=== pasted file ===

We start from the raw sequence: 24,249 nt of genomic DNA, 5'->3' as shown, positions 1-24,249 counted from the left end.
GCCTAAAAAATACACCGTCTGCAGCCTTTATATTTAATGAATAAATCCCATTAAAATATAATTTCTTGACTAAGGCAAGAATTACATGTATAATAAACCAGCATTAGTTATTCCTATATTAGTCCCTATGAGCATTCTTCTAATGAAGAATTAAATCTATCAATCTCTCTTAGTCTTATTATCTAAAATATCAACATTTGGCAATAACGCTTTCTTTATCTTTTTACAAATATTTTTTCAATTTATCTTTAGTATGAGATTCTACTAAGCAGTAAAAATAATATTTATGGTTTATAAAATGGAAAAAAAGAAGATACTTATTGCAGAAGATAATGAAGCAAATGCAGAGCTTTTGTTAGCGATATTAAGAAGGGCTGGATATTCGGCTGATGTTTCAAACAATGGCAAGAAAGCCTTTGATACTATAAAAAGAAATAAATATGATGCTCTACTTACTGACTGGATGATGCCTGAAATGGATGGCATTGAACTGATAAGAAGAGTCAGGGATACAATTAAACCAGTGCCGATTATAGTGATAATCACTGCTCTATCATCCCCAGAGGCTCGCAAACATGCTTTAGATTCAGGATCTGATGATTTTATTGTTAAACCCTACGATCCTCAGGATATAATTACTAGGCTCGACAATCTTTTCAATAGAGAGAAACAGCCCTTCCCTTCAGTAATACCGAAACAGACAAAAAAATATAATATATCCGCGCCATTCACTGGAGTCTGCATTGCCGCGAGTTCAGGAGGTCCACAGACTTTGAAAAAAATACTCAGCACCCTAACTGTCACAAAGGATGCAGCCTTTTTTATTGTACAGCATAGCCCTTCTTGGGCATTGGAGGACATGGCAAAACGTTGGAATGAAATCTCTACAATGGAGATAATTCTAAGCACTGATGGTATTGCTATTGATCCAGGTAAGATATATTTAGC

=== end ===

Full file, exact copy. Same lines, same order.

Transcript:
We start from the raw sequence: 24,249 nt of genomic DNA, 5'->3' as shown, positions 1-24,249 counted from the left end.
GCCTAAAAAATACACCGTCTGCAGCCTTTATATTTAATGAATAAATCCCATTAAAATATAATTTCTTGACTAAGGCAAGAATTACATGTATAATAAACCAGCATTAGTTATTCCTATATTAGTCCCTATGAGCATTCTTCTAATGAAGAATTAAATCTATCAATCTCTCTTAGTCTTATTATCTAAAATATCAACATTTGGCAATAACGCTTTCTTTATCTTTTTACAAATATTTTTTCAATTTATCTTTAGTATGAGATTCTACTAAGCAGTAAAAATAATATTTATGGTTTATAAAATGGAAAAAAAGAAGATACTTATTGCAGAAGATAATGAAGCAAATGCAGAGCTTTTGTTAGCGATATTAAGAAGGGCTGGATATTCGGCTGATGTTTCAAACAATGGCAAGAAAGCCTTTGATACTATAAAAAGAAATAAATATGATGCTCTACTTACTGACTGGATGATGCCTGAAATGGATGGCATTGAACTGATAAGAAGAGTCAGGGATACAATTAAACCAGTGCCGATTATAGTGATAATCACTGCTCTATCATCCCCAGAGGCTCGCAAACATGCTTTAGATTCAGGATCTGATGATTTTATTGTTAAACCCTACGATCCTCAGGATATAATTACTAGGCTCGACAATCTTTTCAATAGAGAGAAACAGCCCTTCCCTTCAGTAATACCGAAACAGACAAAAAAATATAATATATCCGCGCCATTCACTGGAGTCTGCATTGCCGCGAGTTCAGGAGGTCCACAGACTTTGAAAAAAATACTCAGCACCCTAACTGTCACAAAGGATGCAGCCTTTTTTATTGTACAGCATAGCCCTTCTTGGGCATTGGAGGACATGGCAAAACGTTGGAATGAAATCTCTACAATGGAGATAATTCTAAGCACTGATGGTATTGCTATTGATCCAGGTAAGATATATTTAGC